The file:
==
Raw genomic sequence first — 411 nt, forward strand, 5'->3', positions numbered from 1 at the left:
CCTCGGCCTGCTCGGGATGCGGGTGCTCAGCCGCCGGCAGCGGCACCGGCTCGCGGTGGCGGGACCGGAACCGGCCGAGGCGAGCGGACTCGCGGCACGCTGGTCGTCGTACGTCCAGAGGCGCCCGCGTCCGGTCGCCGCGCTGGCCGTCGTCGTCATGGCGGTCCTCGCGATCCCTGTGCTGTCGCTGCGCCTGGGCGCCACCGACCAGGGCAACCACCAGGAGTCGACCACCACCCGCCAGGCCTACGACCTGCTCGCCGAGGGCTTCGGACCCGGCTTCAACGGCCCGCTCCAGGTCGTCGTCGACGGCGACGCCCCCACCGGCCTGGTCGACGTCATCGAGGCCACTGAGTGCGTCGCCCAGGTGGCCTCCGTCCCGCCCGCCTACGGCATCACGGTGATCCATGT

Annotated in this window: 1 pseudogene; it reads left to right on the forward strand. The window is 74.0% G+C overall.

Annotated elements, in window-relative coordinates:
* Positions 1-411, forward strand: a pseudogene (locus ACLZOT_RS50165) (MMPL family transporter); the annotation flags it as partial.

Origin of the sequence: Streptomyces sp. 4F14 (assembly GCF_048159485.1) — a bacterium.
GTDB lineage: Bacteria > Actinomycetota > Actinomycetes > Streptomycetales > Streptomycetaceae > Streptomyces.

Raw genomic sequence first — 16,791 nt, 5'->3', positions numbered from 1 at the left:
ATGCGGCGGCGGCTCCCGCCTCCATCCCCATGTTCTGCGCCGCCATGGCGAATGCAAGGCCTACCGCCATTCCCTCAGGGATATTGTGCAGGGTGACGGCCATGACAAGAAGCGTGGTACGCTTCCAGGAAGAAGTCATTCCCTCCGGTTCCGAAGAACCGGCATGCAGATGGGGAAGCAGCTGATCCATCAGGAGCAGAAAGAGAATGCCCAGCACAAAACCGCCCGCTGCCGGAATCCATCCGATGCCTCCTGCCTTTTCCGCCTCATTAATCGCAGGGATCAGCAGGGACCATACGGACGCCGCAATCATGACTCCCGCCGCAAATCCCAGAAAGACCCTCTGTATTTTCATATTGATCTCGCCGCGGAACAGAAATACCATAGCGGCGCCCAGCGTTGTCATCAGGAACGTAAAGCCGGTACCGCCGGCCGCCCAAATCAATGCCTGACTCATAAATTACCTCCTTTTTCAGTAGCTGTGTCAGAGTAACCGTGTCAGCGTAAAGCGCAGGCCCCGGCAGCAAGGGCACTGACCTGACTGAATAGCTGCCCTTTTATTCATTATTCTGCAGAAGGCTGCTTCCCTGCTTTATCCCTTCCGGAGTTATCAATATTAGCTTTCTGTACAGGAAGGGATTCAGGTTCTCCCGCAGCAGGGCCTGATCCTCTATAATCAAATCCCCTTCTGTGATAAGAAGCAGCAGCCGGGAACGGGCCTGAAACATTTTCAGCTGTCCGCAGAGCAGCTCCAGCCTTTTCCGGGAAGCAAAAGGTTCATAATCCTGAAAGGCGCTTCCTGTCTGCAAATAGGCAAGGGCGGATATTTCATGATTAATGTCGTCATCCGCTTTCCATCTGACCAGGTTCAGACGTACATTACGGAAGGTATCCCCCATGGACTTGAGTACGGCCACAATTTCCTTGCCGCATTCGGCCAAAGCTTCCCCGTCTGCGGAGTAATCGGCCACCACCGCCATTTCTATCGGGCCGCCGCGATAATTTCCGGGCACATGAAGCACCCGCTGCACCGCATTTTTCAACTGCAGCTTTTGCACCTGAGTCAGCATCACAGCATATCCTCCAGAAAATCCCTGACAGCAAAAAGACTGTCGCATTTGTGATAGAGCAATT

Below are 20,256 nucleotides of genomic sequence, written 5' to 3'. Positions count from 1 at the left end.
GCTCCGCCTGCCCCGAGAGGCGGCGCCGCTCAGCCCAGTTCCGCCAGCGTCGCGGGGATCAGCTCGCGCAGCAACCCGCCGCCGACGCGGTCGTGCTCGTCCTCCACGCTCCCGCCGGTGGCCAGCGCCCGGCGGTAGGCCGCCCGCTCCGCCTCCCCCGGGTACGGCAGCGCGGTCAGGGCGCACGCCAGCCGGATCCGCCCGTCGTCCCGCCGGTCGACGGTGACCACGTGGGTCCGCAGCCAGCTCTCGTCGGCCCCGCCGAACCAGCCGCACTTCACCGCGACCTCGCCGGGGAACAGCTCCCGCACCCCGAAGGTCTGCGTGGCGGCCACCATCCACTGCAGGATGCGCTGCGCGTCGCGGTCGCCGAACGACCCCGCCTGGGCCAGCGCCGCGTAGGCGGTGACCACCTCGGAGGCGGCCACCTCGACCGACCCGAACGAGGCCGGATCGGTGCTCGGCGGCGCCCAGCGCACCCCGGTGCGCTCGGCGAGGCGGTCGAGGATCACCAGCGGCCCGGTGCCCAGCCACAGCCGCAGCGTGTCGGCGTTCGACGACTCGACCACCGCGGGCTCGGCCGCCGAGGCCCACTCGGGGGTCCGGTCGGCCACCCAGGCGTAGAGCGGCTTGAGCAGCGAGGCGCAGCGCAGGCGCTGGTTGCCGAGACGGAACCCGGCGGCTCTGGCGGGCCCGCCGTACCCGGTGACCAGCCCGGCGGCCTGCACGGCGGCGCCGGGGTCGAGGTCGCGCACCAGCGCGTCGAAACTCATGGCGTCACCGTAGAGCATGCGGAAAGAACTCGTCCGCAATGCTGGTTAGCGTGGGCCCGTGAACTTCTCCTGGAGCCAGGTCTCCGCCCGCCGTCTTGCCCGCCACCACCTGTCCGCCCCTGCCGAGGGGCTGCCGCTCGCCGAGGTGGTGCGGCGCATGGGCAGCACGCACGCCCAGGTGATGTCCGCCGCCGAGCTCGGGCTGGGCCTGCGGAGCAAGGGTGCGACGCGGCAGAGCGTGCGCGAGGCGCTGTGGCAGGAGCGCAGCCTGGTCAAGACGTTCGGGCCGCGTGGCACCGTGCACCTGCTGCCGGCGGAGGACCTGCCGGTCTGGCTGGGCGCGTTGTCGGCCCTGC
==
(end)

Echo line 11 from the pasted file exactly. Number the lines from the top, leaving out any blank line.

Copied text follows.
GCTCCGCCTGCCCCGAGAGGCGGCGCCGCTCAGCCCAGTTCCGCCAGCGTCGCGGGGATCAGCTCGCGCAGCAACCCGCCGCCGACGCGGTCGTGCTCGTCCTCCACGCTCCCGCCGGTGGCCAGCGCCCGGCGGTAGGCCGCCCGCTCCGCCTCCCCCGGGTACGGCAGCGCGGTCAGGGCGCACGCCAGCCGGATCCGCCCGTCGTCCCGCCGGTCGACGGTGACCACGTGGGTCCGCAGCCAGCTCTCGTCGGCCCCGCCGAACCAGCCGCACTTCACCGCGACCTCGCCGGGGAACAGCTCCCGCACCCCGAAGGTCTGCGTGGCGGCCACCATCCACTGCAGGATGCGCTGCGCGTCGCGGTCGCCGAACGACCCCGCCTGGGCCAGCGCCGCGTAGGCGGTGACCACCTCGGAGGCGGCCACCTCGACCGACCCGAACGAGGCCGGATCGGTGCTCGGCGGCGCCCAGCGCACCCCGGTGCGCTCGGCGAGGCGGTCGAGGATCACCAGCGGCCCGGTGCCCAGCCACAGCCGCAGCGTGTCGGCGTTCGACGACTCGACCACCGCGGGCTCGGCCGCCGAGGCCCACTCGGGGGTCCGGTCGGCCACCCAGGCGTAGAGCGGCTTGAGCAGCGAGGCGCAGCGCAGGCGCTGGTTGCCGAGACGGAACCCGGCGGCTCTGGCGGGCCCGCCGTACCCGGTGACCAGCCCGGCGGCCTGCACGGCGGCGCCGGGGTCGAGGTCGCGCACCAGCGCGTCGAAACTCATGGCGTCACCGTAGAGCATGCGGAAAGAACTCGTCCGCAATGCTGGTTAGCGTGGGCCCGTGAACTTCTCCTGGAGCCAGGTCTCCGCCCGCCGTCTTGCCCGCCACCACCTGTCCGCCCCTGCCGAGGGGCTGCCGCTCGCCGAGGTGGTGCGGCGCATGGGCAGCACGCACGCCCAGGTGATGTCCGCCGCCGAGCTCGGGCTGGGCCTGCGGAGCAAGGGTGCGACGCGGCAGAGCGTGCGCGAGGCGCTGTGGCAGGAGCGCAGCCTGGTCAAGACGTTCGGGCCGCGTGGCACCGTGCACCTGCTGCCGGCGGAGGACCTGCCGGTCTGGCTGGGCGCGTTGTCGGCCCTGC